Christopher said...

While I agree that word and sacrament are the central things of my vocation I do think my training has also prepared me for the particularities of both a teaching ministry as well as the “chaplain” aspect of parish ministry. Additionally I have found some gifts in disciple making. While these may not be directly Lutheran Confessions type of stuff I think it is important and not unreasonable to consider them to be part of my calling. That said they should also be seen as part of the calling of various lay-folk in whatever parish I am called to.
I remember my confession’s professor talking about his annoyance at most books for youth about “Christian heroes” always focusing on Luther, Bonheoffer, and Dr. King. All wonderful people, but also, as you named them, all “professional” Christians. All professing Christians should be seen as ministers in the church and as potential “Christian Heroes.”

Christopher said...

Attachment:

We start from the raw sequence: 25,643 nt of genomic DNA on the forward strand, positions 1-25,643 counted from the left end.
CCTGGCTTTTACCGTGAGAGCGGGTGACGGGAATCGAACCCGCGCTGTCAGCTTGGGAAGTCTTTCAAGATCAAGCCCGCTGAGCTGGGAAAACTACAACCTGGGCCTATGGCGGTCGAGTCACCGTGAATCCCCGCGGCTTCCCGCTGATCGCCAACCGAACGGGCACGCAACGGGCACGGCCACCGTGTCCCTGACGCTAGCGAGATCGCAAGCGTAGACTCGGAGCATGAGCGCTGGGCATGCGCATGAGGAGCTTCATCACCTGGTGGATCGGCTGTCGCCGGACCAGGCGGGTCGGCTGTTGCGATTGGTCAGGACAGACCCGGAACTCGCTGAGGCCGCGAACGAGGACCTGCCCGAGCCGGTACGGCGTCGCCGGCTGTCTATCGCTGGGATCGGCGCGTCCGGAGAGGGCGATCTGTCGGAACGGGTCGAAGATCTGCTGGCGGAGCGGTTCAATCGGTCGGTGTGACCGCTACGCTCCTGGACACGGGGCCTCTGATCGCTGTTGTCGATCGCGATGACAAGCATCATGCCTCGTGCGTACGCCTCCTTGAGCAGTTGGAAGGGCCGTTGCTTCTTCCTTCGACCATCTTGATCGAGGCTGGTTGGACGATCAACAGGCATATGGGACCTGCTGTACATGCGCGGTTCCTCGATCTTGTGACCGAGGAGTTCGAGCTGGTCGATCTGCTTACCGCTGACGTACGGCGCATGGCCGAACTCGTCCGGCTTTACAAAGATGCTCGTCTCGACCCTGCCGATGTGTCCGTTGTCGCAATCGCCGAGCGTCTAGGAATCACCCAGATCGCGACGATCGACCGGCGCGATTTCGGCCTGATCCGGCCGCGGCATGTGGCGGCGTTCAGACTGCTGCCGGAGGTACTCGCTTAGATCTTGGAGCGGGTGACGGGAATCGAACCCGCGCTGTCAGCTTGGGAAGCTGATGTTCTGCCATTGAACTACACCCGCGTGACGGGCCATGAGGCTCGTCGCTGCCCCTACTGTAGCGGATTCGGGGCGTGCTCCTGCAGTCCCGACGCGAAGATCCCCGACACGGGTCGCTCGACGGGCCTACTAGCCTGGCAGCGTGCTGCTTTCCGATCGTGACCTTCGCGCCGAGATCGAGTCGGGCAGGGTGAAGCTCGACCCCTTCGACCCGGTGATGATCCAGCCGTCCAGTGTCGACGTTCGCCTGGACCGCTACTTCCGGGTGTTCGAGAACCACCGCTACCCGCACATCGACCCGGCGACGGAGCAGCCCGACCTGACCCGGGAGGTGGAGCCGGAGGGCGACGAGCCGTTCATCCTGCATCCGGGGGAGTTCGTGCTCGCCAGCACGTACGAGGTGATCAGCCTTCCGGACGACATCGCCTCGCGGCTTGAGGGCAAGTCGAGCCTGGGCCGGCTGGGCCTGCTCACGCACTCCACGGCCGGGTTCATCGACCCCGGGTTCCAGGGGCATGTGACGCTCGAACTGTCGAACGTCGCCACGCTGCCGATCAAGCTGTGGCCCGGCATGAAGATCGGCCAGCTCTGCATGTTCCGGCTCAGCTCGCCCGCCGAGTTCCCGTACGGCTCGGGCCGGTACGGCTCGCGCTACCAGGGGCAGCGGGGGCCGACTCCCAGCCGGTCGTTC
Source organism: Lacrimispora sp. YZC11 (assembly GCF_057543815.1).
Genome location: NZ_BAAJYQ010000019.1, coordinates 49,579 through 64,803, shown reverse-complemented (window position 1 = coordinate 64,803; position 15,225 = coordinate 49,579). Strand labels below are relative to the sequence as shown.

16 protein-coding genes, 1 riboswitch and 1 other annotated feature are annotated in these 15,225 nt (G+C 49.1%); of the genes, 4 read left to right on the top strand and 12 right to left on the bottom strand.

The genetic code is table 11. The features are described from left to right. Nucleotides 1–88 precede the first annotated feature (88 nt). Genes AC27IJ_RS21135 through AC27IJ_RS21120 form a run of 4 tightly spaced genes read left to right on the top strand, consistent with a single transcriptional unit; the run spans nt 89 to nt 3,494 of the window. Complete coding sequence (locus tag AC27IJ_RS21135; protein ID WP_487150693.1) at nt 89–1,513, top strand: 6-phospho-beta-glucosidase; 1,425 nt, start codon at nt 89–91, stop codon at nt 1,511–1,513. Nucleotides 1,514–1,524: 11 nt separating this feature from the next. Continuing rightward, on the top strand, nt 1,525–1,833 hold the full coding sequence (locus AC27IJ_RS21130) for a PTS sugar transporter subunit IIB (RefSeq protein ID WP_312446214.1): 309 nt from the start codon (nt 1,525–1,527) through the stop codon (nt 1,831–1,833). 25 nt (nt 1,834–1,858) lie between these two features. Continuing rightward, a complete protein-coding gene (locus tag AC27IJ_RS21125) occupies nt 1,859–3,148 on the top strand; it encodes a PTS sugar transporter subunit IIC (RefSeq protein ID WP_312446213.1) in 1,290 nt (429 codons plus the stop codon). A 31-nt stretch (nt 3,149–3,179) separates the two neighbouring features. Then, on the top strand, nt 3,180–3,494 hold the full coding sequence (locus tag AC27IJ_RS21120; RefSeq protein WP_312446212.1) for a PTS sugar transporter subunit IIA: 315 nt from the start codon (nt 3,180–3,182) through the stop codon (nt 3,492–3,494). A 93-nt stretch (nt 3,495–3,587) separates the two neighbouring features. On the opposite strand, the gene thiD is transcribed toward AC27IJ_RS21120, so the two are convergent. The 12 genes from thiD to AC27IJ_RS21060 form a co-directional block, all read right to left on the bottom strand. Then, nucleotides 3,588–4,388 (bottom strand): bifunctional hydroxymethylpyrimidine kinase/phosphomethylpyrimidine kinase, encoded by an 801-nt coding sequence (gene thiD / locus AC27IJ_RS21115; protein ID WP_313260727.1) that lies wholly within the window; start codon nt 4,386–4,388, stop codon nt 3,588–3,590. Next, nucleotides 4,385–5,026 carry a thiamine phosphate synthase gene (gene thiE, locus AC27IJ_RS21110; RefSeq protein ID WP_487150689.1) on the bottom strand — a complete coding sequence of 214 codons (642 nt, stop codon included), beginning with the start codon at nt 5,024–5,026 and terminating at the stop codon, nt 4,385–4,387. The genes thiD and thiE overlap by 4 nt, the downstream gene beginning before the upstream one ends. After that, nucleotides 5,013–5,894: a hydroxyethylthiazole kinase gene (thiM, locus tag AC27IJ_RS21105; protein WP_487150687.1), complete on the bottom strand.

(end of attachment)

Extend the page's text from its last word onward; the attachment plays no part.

@ Anon-Pastor-Anna
I guess I would begin by letting you know I am praying about your situation. I can only imagine the sense of betrayal and frustration you are feeling.
Your description “I can pontificate” speaks both to your humor, as well as to the urgency of Kate’s “Skills” comment.
A question I would have is do you think the ELCA should go the route of less training for M.Div’s (B.Div’s?) but affirm bi-vocation as the norm (and perhaps waiving the 3 year chaplaincy requirement), or keep the 4 year M.Div. as a requirement but hold more strongly onto the full-time assumptions?
Your stark description of the actual job opportunities out there for pastors, especially in rural areas, is really frightening!
Again, I want you to know I’m praying for you.